From indie grunge front man to children's book writer-illustrator, the creativity of Francis Martin, our featured artist this month, has explored diverse directions. See more of his work in the Featured Illustrator Gallery

I am a very lucky artist, the people around me have encouraged me to find my own voice and supported me when I have not been sure of myself. If I have tried to do work that would just fit in or please the market they have let me know.  I have had a few careers as you will see but I am now set on a course that should see me through to the end. 


I was born in Islington before it was hipster central. 

Grange School Ikeja.

 I was brought up in Nigeria in the 1960’s during the civil war. Imports were limited and that included  children’s literature, all I can remember were a Topsy and Tim book and a book about marine dinosaurs. Occasionally we got UK comics which I adored. Though I wasn’t aware of it I was introduced to the work of Leo Baxendale creator of Minnie the Minx and the Bash Street Kids.  I came back to the UK in time for the 1970's via an extended stay on a farm in Ireland. To my surprise I found out that I was bottom of the class in almost everything except for a bit of creative writing. I would like to say that I shone at art but I was pretty average (some people might say what’s changed?), but I did enjoy the art room and the people and teachers who hung out there. 


In 1978 I went to The Hayward Gallery’s ‘Dada and Surrealism  Reviewed’ exhibition, at that point I decided to go to art school and was accepted at Liverpool Polytechnic to do sculpture. It turned out that this was not my forte. Like a lot of students I just couldn’t make sense of the so-called highbrow art scene. It was meant to be radical and world-changing but I had a sneaking suspicion that it was trapped in a conversation with itself. There just wasn’t anything within the academic art world circa 1980’s that I could connect to, so I did what any self-respecting art student would do and started a rock band. This took most of my focus for the next ten years. I did continue with some artwork - I designed record covers and made comics.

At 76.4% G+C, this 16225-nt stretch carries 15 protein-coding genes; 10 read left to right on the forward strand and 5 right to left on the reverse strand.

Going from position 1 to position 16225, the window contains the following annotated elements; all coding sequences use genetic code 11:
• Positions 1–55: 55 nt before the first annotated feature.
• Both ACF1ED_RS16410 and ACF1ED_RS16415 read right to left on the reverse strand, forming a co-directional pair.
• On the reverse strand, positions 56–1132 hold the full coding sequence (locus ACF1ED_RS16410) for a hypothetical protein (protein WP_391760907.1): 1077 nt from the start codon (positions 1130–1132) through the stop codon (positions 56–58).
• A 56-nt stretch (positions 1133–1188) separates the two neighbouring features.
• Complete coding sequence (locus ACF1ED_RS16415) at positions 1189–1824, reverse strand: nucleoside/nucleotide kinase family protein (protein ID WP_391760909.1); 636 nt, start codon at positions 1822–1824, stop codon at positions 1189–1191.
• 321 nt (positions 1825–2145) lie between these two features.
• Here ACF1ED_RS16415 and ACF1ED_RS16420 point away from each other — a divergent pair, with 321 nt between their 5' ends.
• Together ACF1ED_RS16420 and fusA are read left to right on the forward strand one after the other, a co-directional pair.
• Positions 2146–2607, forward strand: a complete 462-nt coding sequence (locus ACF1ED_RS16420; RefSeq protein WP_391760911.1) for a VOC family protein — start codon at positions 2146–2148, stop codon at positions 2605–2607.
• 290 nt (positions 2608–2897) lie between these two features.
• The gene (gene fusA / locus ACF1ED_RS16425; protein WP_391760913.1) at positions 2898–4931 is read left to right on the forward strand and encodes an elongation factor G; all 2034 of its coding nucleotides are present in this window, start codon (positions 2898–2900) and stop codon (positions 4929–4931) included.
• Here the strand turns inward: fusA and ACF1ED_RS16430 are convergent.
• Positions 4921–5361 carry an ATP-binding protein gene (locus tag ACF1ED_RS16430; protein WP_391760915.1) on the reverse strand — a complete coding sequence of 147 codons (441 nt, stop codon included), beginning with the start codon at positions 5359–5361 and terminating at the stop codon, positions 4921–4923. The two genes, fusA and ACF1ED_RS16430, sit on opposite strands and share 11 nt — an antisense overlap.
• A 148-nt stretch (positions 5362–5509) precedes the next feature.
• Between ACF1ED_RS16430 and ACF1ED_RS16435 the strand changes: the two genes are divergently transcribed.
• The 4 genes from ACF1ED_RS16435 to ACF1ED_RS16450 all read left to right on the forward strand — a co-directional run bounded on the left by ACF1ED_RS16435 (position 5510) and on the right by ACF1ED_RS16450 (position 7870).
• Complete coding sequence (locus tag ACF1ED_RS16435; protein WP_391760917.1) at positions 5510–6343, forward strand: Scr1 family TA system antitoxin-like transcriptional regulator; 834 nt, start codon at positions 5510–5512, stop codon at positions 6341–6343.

I designed the cover of the first Half Man Half Biscuit record.

I was in two bands, The Mel-O-Tones and the Walkingseeds.


The Paradiso, Amsterdam

I did five John Peel sessions on BBC Radio One, toured around Europe a few times and went to New York to record two albums. We were briefly The Fall’s favourite band and were accused of inventing ‘grunge'!!!

In 1989 our German tour reached Berlin the day the wall came down and a band called Nirvana was shoehorned onto the bill. Eventually we got very tired and I went off to get a job with a regular pay check. I kept up the art, getting some cartoons in Private Eye and The Guardian and doing comics. When I became a dad I was introduced by my wife to children’s picture books which I think I enjoyed more than my daughter. The Madeleine Stories (Ludwig Bemelmans), Where The Wild Things Are  (Maurice Sendak), The Very Hungry Caterpillar (Eric Carle) and The Tiger who came to Tea (Judith Kerr) were highlights. A seed was planted, so after a decade plus of working in adult mental health I jumped ship when I heard about the MA in Children’s Book Illustration Course at Cambridge. I put together a portfolio and got accepted.